As with most things in life, it is helpful to understand the “context” of an event, an occurrence or a process. In the context of preparing, formulating and filing a Federal Disability Retirement application under FERS or CSRS, it is important to understand that this is essentially a “paper presentation” to an agency which processes thousands of such similar applications, assigned to a person who has a name and (if you are lucky) a voice over the telephone.
Unless it it denied twice (first at the Initial Stage of the Process, then at the “Reconsideration Stage” of the process), there will be very little direct interaction between the OPM Representative assigned to evaluating and determining a Federal or Postal worker’s Federal Disability Retirement application) and the Applicant. Even at the Merit Systems Protection Board, the “human interaction” will be limited over the telephone.
Thus, the underlying “context” of a Federal Disability Retirement application is a “Paper Presentation” of a case. This is not a criticism of the process — indeed, if one stops and reflects upon it, it may be the fairest methodology of undertaking such a process, precisely because it excludes the possibility of favoritism, of bias in favor of personalities or persuasive personal appearance and presentation.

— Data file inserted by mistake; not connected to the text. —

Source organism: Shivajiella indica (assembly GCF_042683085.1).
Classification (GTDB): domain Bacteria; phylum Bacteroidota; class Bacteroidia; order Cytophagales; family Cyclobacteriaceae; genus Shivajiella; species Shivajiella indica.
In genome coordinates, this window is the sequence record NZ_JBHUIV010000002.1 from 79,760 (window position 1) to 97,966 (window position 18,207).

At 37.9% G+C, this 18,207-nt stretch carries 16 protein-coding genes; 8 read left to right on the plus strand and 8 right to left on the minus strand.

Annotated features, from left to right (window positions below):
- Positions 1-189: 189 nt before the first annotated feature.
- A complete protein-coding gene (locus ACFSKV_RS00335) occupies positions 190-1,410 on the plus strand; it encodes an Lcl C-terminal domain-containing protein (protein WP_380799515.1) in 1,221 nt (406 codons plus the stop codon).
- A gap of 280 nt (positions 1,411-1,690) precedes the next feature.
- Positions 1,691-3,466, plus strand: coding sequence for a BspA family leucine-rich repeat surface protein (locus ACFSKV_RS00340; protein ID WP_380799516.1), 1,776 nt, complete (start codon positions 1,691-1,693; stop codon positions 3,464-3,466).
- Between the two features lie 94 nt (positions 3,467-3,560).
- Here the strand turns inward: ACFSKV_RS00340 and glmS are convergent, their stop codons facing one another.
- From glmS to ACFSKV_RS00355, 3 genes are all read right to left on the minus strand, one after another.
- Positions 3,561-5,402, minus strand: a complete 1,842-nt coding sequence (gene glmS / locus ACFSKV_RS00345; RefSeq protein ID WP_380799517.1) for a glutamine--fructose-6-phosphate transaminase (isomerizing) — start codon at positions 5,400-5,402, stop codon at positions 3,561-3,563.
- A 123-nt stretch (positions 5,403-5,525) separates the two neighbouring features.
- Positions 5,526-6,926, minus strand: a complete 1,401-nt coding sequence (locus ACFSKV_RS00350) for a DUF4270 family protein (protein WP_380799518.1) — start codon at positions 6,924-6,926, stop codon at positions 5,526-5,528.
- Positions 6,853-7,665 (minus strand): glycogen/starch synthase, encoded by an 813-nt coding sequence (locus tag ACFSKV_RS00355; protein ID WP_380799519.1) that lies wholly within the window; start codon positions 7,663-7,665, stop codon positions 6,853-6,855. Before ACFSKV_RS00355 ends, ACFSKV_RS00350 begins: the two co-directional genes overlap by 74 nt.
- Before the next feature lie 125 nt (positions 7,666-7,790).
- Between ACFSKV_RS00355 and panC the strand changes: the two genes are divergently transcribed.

Instead, it is presented to the determiner of the Federal Disability Retirement application based upon the “cold facts” as described and delineated on paper. Thus, a certain sense of “objectivity” is arrived at because of the very limitations imposed by a paper presentation. Understanding this contextual foundation is useful and helpful in making sure that the efforts expended should be focused upon acquiring the best evidence in order to formulate such a paper presentation — to include making sure that the presentation itself is professional, crisp, streamlined, and not filled with a lot of superfluous niceties.
Robert R. McGill, Esquire